He’s a long-time Geography professor and expert in urban geography and urban planning.
But this week, Hugh Gayler has a different claim to fame: he was part of choral flash mob that has become an Internet sensation.
Some 84 Chorus Niagara members masqueraded as diners, shoppers and even janitors, only to break into song to entertain unsuspecting mall patrons.
Cameras and cell phones flashed throughout the four-minute performance. Some spectators were moved to tears. The video has gotten more than a million hits on YouTube, and news of it has appeared on nationwide news casts. Chorus Niagara has gotten emails from around the world from people who were moved by the video.
The flash mob video was a promotional video for Alphabet Photography, which organized the event. Alphabet Photography is co-owned by Sam Blakeley, who works as a senior administrative developer in ITS.
“We are always looking for new innovative ways to reach people and we thought that a flash mob would be fun to do and a great way to spread Christmas cheer,” he said.
The performance was initially going to be at the Pen Centre in St. Catharines, but the Seaway Mall was more spacious, Gayler said. The choral singers rehearsed over two weeks, then arrived at 6:30 a.m. that day to choreograph their surprise performance.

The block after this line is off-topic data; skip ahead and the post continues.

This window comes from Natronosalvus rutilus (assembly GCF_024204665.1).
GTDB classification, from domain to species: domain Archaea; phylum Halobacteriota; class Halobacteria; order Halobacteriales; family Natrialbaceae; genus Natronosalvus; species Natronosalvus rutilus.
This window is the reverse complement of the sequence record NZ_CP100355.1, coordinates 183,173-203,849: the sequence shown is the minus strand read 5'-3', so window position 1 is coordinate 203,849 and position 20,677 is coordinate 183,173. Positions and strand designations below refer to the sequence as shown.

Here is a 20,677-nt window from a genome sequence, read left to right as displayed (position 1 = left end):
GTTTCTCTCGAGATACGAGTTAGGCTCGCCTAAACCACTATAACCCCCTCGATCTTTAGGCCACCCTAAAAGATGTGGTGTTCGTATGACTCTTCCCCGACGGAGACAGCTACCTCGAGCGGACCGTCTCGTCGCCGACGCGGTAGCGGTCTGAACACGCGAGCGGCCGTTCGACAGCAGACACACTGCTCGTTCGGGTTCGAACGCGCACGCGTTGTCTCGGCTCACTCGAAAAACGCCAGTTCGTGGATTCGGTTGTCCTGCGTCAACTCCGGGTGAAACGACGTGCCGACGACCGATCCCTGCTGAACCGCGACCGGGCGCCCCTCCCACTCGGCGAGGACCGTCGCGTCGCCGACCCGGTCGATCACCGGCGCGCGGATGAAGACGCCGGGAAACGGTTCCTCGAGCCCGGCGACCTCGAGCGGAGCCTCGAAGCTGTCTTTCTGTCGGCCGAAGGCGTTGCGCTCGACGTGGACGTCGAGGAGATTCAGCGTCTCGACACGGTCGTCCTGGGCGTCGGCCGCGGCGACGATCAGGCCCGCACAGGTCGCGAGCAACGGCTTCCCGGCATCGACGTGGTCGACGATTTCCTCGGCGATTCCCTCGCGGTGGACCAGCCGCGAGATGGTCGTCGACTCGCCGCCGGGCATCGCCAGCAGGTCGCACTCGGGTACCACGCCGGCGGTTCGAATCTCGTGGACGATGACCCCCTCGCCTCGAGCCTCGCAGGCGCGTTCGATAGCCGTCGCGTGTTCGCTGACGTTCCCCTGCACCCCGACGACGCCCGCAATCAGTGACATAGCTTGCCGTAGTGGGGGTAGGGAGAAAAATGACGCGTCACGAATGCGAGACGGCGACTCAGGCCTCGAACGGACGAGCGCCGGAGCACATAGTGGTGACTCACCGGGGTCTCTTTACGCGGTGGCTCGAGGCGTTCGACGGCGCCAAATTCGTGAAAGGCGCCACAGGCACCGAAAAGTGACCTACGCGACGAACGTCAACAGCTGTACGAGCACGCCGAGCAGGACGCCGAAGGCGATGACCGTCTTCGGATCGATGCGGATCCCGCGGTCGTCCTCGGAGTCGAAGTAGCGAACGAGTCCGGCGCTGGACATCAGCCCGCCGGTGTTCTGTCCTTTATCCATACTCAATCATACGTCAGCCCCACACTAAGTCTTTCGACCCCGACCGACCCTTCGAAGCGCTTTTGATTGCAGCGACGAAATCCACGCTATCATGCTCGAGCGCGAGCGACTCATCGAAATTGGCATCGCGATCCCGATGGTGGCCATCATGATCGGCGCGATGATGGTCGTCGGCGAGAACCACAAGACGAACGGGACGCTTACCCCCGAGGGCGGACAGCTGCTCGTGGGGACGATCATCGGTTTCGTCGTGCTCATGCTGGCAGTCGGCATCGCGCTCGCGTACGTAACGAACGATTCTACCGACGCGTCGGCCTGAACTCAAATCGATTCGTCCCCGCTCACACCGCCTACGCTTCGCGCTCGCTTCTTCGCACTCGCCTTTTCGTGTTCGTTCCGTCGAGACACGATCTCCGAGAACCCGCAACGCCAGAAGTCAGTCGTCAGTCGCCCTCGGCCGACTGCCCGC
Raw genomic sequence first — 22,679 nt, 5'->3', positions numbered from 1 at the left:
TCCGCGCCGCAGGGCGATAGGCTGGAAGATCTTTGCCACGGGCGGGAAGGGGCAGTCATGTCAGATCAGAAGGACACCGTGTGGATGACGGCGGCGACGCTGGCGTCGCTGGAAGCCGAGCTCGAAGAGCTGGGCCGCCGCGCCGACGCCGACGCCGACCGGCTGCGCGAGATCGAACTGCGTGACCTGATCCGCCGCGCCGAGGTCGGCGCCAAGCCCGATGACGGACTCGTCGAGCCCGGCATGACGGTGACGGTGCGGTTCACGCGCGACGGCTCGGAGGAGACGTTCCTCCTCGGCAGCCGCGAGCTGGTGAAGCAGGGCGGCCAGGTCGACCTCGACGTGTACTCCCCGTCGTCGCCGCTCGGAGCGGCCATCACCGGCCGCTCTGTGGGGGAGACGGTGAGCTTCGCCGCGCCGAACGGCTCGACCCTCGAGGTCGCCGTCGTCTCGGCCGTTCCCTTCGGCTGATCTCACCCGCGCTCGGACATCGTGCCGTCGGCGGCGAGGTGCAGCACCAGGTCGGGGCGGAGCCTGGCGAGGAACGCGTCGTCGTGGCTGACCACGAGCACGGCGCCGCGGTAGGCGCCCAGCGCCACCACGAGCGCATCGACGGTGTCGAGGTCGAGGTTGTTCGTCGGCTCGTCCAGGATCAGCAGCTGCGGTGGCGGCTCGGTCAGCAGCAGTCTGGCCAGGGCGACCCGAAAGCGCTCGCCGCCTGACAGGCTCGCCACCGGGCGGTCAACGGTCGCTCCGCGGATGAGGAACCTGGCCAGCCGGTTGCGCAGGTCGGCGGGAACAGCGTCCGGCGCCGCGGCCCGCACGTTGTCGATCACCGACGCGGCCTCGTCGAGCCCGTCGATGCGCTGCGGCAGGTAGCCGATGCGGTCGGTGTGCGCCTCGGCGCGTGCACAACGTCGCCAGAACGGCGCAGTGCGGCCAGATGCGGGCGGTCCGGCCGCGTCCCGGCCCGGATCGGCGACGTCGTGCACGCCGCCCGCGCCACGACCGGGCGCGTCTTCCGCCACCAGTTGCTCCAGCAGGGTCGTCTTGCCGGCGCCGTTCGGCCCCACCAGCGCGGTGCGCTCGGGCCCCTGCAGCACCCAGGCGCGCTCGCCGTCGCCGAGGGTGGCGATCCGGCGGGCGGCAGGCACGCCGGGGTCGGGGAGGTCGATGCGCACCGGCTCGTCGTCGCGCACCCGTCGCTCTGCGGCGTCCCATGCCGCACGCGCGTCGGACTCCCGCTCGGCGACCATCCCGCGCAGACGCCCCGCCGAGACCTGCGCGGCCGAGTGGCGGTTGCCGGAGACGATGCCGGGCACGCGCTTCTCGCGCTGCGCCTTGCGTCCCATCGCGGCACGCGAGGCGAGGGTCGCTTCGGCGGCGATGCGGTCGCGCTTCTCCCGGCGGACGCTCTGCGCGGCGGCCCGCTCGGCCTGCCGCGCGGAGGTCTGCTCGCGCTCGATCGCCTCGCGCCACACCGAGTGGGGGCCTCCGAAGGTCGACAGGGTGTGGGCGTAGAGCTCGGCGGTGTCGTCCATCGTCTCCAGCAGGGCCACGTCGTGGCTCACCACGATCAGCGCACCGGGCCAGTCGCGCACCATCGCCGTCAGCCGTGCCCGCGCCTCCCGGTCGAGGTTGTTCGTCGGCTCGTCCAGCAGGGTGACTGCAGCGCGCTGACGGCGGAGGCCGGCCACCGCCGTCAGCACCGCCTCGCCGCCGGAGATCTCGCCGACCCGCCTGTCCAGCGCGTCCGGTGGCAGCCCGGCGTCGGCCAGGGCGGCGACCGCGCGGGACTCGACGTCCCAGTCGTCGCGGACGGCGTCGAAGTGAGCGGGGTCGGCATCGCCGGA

“It was spontaneous, but it was switched-on spontaneity,” Gayler said.
Chorus Niagara is Gayler’s love outside of Geography — his “other side of the brain.” He joined the local chorus shortly after he came to Brock in 1969. The two worlds have only crossed paths once when on a Chorus Niagara visit to England, Gayler found himself leading a London walking tour similar to one he’d give his students.
Gayler has been singing the “Hallelujah Chorus” since he was eight years old. He speculates people were moved to tears by the emotion of the piece. Hits to the Chorus Niagara site have increased by 140 per cent compared to this time last year. The publicity has even translated into potential new members.
“This whole thing about YouTube and Twitter is new to me,” he said. “It’s a new kind of instant publicity worldwide.” He admits that he’s cynical about avenues like Facebook, where there are hundreds of so-called “friends,” but “I do appreciate the power of this sort of thing.”
Other Brock community members involved in Chorus Niagara include Dramatic Arts professor Virginia Reh and Norris Walker, past chair of Brock’s Board of Trustees.
Chorus Niagara will perform the “Hallelujah Chorus” again in December as part of their seasonal performance of Handel’s Messiah. The performances are Saturday, Dec. 11 at 7:30 p.m. at Mountainview Christian Reformed Church in Grimsby and Sunday, Dec. 12 at 3 p.m. at Calvary Church in St. Catharines.
Gayler looks back fondly at his flash mob experience.
“It was fun and everybody regarded it as fun,” he said. “When it was over, we went back to eating and drinking and talking. We just simply got on with our lives.”